Chairman says industry consolidation is positive and Laing will join in once construction makes a profit.

Jim Armstrong, chairman of Laing’s construction arm, has said the group will consider taking part in industry consolidation once the division returns to the black.

Armstrong said a merger or acquisition could be on the cards for Laing in the future. However, he added that the construction arm, which lost £19m in the first half of 2000, is not expected to make a significant profit before 2002/03.

Referring to the recent wave of deals, he said: “There is no doubt that Lend Lease has been good for Bovis, and Skanska will be good for Kvaerner.

“Laing’s first priority is to fix what we have, then we will look at how best to position ourselves, whether it be through mergers or acquisitions. Laing will be looking to take part in the changes within the sector.” Armstrong is critical of the sector’s performance in the past decade. He said: “Profitability of contractors over the past 10 years has been pretty lousy. We need to improve the service, the value we offer and the margins we get.”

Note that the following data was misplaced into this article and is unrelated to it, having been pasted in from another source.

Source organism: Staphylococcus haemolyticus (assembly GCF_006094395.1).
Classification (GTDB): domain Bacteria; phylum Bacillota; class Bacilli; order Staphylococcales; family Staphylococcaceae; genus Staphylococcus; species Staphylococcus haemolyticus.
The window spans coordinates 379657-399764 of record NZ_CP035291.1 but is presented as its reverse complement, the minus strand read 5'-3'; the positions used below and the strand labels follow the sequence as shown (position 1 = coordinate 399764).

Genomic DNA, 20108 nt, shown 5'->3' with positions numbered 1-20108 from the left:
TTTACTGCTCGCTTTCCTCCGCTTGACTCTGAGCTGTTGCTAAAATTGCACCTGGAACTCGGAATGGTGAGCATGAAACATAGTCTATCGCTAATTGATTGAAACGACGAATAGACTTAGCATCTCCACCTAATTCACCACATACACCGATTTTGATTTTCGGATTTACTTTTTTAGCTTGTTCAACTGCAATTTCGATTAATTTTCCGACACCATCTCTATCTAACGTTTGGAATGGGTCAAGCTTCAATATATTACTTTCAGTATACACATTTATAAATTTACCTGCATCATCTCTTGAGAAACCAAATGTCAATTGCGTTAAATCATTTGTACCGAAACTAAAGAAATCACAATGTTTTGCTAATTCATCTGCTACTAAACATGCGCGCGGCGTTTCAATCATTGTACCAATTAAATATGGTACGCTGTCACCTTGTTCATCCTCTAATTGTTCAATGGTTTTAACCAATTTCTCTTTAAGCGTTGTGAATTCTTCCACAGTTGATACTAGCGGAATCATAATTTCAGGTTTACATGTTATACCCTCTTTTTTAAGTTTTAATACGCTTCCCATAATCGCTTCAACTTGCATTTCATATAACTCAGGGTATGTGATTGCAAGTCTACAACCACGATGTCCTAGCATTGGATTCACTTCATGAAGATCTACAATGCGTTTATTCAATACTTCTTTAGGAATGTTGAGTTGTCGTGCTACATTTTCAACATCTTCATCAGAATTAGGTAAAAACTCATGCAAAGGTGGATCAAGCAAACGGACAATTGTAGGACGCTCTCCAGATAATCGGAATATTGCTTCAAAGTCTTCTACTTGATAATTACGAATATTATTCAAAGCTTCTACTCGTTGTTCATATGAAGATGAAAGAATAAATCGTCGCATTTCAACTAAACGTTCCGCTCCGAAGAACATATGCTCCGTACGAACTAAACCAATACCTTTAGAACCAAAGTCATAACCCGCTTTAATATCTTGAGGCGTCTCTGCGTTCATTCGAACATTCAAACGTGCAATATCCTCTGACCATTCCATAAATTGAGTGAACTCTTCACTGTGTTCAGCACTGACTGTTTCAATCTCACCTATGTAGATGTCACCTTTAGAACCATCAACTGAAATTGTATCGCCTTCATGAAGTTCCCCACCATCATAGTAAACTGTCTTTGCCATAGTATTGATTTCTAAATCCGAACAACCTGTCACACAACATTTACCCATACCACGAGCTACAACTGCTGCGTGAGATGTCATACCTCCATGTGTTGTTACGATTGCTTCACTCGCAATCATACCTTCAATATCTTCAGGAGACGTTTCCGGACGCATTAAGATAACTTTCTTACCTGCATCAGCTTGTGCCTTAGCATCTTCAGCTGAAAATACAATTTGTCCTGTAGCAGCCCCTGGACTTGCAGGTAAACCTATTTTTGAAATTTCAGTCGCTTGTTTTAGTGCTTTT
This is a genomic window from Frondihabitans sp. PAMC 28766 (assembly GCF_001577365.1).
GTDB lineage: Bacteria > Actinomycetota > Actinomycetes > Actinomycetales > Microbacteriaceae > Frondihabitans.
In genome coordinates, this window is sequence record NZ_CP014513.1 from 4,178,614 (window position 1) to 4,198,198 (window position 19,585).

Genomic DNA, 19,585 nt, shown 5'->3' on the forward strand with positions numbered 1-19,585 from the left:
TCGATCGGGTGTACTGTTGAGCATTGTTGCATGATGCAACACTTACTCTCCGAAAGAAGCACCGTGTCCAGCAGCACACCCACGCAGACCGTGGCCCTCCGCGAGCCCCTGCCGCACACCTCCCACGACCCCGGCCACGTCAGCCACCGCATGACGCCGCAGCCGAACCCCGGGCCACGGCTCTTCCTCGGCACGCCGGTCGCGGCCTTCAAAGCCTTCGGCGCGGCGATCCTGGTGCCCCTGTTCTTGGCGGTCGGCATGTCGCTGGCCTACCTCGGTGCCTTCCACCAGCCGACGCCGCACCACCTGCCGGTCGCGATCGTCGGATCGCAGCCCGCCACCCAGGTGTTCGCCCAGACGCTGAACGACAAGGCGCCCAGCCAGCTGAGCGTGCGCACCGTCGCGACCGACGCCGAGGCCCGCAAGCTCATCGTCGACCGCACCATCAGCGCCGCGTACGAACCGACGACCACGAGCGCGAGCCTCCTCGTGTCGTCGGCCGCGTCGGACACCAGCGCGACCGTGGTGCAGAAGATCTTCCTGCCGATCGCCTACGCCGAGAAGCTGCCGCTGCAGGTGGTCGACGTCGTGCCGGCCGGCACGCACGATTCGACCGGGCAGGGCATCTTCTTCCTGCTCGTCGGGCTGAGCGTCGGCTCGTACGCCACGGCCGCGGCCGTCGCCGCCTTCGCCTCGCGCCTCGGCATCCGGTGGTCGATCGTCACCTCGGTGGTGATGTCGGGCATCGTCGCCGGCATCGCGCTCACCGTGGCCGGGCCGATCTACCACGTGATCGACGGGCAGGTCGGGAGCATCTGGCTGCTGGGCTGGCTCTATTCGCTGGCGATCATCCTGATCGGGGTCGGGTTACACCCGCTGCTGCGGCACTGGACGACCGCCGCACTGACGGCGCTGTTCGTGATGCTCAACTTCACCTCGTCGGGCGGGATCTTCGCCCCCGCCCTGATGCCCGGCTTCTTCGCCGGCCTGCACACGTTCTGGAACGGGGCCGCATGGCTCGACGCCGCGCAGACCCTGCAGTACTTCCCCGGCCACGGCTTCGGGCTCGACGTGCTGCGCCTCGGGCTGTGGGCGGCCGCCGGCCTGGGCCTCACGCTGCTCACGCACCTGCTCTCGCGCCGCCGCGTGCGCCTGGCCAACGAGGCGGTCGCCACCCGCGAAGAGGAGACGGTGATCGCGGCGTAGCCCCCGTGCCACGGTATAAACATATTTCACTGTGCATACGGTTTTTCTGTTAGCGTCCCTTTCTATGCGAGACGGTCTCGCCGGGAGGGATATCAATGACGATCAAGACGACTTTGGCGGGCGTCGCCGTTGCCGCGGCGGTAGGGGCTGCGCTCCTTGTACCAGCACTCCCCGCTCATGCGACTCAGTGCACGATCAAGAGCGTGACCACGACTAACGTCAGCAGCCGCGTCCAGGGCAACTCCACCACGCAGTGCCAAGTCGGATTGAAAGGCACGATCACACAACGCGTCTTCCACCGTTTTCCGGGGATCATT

As well as the loss in construction, Laing plans to spend £15m this year reorganising the division. The spend will include redundancy costs and an overhaul of the group’s local offices.

Armstrong said the reorganisation would be complete by the end of the year. He said: “We are not shirking away from making changes.”

He said the group’s exit from competitive tendering work last year was already taking effect, with fee-based and two-stage tender work giving higher margins. Armstrong added that Laing was also looking to increase its construction management work with the launch of a new worldwide division called Laing Project Services.

This division will focus on design management and cost planning. Headed by managing director Brian Emerton, formerly managing director of John Laing International, the arm will have about 100 staff

Despite the losses in the construction division, Laing Group increased its interim pre-tax profit by 70% to £27.5m. This was because of strong performances in the homes and investment divisions. Turnover rose 4% to £804m in the half year.

Laing Homes nearly trebled its pre-tax profit to £28.2m and the group said sales were on target to produce a record result for the year.

Pre-tax profit in the investment arm rose 73% to £13.2m. The group said the arm was working on closing three major private finance initiative schemes, two for the Metropolitan Police and a hospital for east London’s Newham NHS Trust.